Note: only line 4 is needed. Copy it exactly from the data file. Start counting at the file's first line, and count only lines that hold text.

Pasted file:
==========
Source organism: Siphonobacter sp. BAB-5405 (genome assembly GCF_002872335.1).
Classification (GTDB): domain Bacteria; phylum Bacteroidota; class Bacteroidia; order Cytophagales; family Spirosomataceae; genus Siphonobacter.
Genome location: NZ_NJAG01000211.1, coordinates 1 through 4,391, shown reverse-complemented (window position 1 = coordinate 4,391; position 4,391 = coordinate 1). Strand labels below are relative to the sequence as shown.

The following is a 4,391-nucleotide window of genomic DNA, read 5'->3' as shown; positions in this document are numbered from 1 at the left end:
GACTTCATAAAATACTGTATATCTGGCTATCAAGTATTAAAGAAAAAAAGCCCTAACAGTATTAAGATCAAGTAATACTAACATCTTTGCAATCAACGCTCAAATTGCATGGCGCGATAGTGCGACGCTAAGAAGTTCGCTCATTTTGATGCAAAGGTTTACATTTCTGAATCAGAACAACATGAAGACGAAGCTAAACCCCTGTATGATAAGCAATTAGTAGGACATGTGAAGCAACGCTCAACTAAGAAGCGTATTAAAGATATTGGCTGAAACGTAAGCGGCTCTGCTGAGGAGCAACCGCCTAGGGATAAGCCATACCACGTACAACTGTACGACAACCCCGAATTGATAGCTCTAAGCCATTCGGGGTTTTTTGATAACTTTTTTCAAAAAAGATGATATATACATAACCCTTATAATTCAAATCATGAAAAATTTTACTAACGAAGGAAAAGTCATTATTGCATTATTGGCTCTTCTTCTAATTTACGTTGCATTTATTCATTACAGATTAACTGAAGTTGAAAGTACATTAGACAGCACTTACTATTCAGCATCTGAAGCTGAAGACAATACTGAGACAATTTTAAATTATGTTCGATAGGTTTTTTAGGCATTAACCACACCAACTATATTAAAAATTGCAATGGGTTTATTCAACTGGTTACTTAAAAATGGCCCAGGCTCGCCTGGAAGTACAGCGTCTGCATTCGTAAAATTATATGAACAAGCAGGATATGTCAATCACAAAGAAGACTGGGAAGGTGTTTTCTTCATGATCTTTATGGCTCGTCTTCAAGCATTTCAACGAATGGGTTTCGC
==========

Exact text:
The following is a 4,391-nucleotide window of genomic DNA, read 5'->3' as shown; positions in this document are numbered from 1 at the left end: